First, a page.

Implications for Nursing Practice
The article is likely to have a significant impact on nursing practice, in general, and on the management of vulnerable populations’ needs, in particular. While the research explores the problem of handling the issue of diabetes, it also tackles a very important concern of healthcare accessibility and especially the quality of care for people from poor economic and social backgrounds. Because of budget constraints and gaps in the existing legal standards for care, people from poor households have very few chances for receiving proper care. Furthermore, because of the lack of patient-nurse communication, cross-cultural dialogue leaves much to be desired and incorporates an array of misunderstandings. The article, in turn, provides a framework for managing the specified concern.
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Because of the lack of a homogenous approach toward meeting the needs of patients from multicultural backgrounds and with the lack of financial resources, the management of diabetes becomes increasingly complicated. In Haiti, the healthcare system could benefit from removing barriers to adherence to the existing guidelines. In his paper, Bivins (2017) shows how the concern can be managed by adopting Leininger’s Transcultural Model and focusing on culture-specific needs. As a result, a framework for improving the quality is care is created. The research may have its flaws due to its qualitative nature, yet it gives a profound understanding of the needs of diabetic patients from different ethnic and cultural backgrounds. By enhancing communication between a patient and a nurse, one will be able to reduce the threat of fatal patient outcomes.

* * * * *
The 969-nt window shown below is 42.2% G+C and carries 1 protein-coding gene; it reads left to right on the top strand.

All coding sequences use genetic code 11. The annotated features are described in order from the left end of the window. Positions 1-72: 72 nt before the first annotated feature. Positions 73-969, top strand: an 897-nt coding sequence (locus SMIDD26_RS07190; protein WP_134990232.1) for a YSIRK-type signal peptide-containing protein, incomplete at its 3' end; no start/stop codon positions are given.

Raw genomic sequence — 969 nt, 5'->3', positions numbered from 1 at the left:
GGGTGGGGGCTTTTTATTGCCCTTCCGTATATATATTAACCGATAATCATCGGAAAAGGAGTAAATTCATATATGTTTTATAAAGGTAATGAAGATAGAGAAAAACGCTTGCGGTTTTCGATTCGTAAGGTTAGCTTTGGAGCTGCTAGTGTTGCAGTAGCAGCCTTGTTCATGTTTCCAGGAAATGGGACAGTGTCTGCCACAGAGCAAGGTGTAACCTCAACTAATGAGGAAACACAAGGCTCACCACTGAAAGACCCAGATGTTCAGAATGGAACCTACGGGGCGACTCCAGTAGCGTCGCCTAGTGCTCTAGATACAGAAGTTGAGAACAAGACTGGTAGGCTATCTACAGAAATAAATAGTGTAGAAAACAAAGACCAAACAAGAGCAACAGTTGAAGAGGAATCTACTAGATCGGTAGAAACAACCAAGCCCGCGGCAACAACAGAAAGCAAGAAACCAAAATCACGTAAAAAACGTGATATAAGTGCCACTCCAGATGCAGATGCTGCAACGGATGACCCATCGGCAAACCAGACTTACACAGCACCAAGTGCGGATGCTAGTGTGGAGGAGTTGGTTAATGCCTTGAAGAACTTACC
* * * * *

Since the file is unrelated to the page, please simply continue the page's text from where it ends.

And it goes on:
American Diabetes Association. (2015). Standards of medical care in diabetes – 2015 abridged for primary care providers. Clinical Diabetes: A Publication of the American Diabetes Association, 33(2), 97-111. Web.
Bivins, B. L. (2017, July). Integrative review on adherence in Haitians with diabetes. Nursing Forum, 52(3), 165-172. Web.
Bukhman, G., Bavuma, C., Gishoma, C., Gupta, N., Kwan, G. F., Laing, R., & Beran, D. (2015). Endemic diabetes in the world’s poorest people. The Lancet Diabetes & Endocrinology, 3(6), 402-403. Web.
Kwan, G. (2018). High poverty among patients with noncommunicable diseases in rural Haiti. Circulation, 137(Suppl. 1), 140. Web.